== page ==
One day, in VS2010, I was using the "Find in Files" tool.

I set the "Look at these file types" option to *.sql. Ever since then, when I bring up the tool, it will randomly default the file type to either *.sql, or blank. I want it to always default to blank.

The "bug" happens across different solutions.

Does anyone know why it's randomly resetting to *.sql and how I can get it to stop?

4 Answers 4


I'm not sure why it's behaving randomly. My VS2010 always uses the last file filter I entered, although unfortunately it won't seem to remember me clearing out the option.

To revert it back to blank, use regedit.exe and navigate to HKEY_CURRENT_USER\Software\Microsoft\VisualStudio\10.0\Find. Edit the value named "Filter" and set the data to blank.

Next time you change it to *.sql, though, Visual Studio will store it and remember it.

  • Yup, I figured out the registry hack. Thanks for confirming that it works for you. Now it's stuck on *.vb :) Apr 12, 2012 at 21:28
  • 1
    Just happened to me on VS2012. Answer is the same except it's under \11\ Jun 5, 2013 at 19:20
  • 8
    I call this a bug, and it's an especially annoying one since it only seems to remember what you did last when it's inconvenient, and never when it would be useful.
    – Tom W
    Jan 7, 2014 at 9:35
  • 2
    I call it a bug too, because while remembering last filter could be handy at times, there is no way to NOT remember and clear the filter history. Oh, and it still happens in VS2013!
    – gitsitgo
    Sep 5, 2014 at 15:11
  • 1
    Same for VS 2013, under \12.0\Find
    – Steve
    Oct 12, 2015 at 13:56

Duh, change the filter to * and Visual Studio will remember it and it will perform an unfiltered search. Not sure why I didn't think of it sooner.

  • 11
    Nice workaround, but just emphasises how stupid this behaviour is.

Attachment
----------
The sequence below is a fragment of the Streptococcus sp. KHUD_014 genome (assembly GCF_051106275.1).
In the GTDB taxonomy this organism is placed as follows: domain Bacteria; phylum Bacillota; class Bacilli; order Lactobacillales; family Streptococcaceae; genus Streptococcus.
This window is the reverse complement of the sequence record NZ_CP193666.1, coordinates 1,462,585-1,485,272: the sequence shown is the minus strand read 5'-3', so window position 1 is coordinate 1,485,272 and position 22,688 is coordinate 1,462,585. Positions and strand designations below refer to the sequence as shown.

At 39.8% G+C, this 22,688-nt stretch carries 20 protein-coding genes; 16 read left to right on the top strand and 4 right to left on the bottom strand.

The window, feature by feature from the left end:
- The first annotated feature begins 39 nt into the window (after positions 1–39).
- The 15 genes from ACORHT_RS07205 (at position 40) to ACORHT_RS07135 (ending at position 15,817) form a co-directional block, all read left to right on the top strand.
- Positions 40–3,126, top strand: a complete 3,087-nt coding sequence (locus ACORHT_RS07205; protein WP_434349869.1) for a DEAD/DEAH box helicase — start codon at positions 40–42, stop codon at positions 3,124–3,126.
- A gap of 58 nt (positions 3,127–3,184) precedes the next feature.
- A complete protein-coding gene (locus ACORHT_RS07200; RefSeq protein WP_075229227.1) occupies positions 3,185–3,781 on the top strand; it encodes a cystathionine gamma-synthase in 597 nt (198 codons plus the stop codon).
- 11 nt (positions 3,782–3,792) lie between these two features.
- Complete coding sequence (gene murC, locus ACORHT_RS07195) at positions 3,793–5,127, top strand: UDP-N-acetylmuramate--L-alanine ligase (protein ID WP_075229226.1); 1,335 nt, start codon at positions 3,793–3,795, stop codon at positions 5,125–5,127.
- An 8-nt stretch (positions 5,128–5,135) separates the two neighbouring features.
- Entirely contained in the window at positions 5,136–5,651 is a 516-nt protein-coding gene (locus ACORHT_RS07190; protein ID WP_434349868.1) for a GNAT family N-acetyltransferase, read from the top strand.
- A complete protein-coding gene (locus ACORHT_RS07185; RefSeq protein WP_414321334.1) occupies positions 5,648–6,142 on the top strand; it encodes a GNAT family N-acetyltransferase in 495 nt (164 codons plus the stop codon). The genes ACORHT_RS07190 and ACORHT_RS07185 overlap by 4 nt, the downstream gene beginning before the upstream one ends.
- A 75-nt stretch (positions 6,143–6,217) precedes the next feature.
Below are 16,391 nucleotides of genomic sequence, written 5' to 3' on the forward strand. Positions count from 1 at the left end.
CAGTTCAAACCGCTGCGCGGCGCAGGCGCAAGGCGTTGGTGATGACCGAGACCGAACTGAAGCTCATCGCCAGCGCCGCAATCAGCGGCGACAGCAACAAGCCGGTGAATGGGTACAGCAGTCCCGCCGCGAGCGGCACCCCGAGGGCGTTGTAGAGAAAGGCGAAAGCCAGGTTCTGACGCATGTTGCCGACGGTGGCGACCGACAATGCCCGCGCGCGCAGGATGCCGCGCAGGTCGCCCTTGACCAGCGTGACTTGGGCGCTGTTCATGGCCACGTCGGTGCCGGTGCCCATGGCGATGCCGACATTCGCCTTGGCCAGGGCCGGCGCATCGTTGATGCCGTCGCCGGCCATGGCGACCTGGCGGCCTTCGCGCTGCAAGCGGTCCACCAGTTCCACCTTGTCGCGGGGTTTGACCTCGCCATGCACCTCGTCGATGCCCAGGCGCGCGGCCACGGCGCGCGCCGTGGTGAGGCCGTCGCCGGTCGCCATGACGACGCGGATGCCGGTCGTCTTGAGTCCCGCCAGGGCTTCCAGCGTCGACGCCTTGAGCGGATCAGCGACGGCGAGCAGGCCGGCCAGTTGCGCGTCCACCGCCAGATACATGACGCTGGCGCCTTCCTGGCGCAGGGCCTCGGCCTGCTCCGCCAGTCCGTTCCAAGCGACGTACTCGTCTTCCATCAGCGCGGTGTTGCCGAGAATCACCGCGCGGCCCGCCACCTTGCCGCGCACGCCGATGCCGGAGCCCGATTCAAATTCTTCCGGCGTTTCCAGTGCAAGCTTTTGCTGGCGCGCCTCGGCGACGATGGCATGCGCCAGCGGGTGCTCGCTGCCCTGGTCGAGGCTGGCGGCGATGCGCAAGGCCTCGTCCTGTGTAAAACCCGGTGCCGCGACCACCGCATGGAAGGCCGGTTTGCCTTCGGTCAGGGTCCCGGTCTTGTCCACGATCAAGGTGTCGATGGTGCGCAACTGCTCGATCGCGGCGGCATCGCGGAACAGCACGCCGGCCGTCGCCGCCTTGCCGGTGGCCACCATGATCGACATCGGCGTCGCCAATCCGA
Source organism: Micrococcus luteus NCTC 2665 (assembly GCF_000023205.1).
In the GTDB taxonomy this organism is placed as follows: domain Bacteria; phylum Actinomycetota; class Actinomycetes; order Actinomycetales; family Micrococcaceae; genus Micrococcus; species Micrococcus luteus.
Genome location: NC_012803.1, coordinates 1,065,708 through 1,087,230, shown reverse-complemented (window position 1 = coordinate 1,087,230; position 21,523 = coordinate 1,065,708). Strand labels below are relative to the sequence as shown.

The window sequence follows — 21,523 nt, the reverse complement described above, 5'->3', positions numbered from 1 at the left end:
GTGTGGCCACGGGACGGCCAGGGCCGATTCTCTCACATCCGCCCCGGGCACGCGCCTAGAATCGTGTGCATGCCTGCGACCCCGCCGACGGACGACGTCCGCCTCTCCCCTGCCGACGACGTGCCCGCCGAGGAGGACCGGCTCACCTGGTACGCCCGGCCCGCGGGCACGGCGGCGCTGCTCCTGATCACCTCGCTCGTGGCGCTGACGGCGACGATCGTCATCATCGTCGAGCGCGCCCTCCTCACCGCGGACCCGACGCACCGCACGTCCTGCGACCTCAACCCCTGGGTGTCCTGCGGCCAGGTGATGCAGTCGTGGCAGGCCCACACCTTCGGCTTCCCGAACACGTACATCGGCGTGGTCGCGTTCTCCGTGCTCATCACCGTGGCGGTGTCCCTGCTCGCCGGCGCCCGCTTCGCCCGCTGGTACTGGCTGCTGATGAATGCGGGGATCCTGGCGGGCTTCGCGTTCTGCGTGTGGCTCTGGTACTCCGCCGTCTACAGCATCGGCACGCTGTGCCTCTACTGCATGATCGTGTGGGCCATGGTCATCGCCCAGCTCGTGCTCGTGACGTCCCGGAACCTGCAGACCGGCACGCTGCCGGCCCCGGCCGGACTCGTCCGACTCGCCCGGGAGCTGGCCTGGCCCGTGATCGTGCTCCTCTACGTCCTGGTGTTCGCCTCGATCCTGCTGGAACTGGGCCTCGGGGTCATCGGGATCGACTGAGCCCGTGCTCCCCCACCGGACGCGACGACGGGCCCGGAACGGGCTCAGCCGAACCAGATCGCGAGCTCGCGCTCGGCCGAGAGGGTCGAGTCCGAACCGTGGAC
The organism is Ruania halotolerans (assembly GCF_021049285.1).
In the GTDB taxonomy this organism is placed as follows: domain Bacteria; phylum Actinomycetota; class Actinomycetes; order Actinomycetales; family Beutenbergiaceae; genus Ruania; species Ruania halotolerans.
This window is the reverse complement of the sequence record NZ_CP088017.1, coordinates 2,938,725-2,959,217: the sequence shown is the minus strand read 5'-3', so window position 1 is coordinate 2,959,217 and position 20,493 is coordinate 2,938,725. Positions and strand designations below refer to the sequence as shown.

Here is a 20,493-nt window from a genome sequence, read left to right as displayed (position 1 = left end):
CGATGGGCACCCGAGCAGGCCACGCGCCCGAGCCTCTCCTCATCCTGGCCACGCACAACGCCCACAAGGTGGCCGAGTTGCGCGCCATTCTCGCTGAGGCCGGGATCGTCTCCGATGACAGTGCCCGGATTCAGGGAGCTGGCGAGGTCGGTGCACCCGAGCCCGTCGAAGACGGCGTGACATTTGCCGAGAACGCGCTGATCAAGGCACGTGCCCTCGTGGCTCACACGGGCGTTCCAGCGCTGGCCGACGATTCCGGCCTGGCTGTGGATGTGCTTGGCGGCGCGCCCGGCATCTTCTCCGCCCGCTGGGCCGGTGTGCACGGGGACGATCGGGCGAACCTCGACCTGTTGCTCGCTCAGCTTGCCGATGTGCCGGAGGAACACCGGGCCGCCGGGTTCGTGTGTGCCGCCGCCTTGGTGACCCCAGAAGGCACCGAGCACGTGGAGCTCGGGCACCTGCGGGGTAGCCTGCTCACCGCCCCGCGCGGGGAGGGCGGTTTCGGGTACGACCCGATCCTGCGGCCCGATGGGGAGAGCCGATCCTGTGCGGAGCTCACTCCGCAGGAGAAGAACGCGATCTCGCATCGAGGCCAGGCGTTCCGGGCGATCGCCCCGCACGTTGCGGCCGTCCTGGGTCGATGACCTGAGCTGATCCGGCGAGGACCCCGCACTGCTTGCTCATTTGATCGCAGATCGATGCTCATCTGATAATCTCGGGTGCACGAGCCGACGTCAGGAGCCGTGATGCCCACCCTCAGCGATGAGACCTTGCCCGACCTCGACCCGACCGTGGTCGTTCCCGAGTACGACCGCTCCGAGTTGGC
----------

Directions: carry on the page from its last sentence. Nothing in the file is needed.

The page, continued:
– Tom W
    Jan 7, 2014 at 10:01
  • 8
    If only that worked. I set it to * many times. It always reverts back to 'spec*.cs' from that ONE TIME MONTHS AGO THAT I WANTED TO SEARCH FOR THOSE FILES!!! Feb 10, 2015 at 20:25

This happens in Visual Studio 2017 as well, and I can't find the registry to clear. My workaround is to set the file type to *.* instead of clearing it.

  • 1
    This worked in 2017 for me, which is nice as it is the simplest solution. Setting it to * alone did not work for me.
    – Tim
    Jun 2, 2017 at 17:30
  • 4
    Apparently Visual Studio 2017 uses a private registry... you can find the keys described in other answers there stackoverflow.com/a/41122603/1328536
    – fuchs777
    Jul 27, 2017 at 9:21

Visual Studio has the "feature" of storing this information in the registry. You can change the registry manually, but since we need to change the registry after every filtered search, it is useful to have a .reg file to do it.

Save as 'Reset Search in Visual Studio.reg':

Windows Registry Editor Version 5.00

"Query"="Entire Solution"
"Filter 0"=""

"Query"="Entire Solution"
"Filter 0"=""

"Query"="Entire Solution"
"Filter 0"=""

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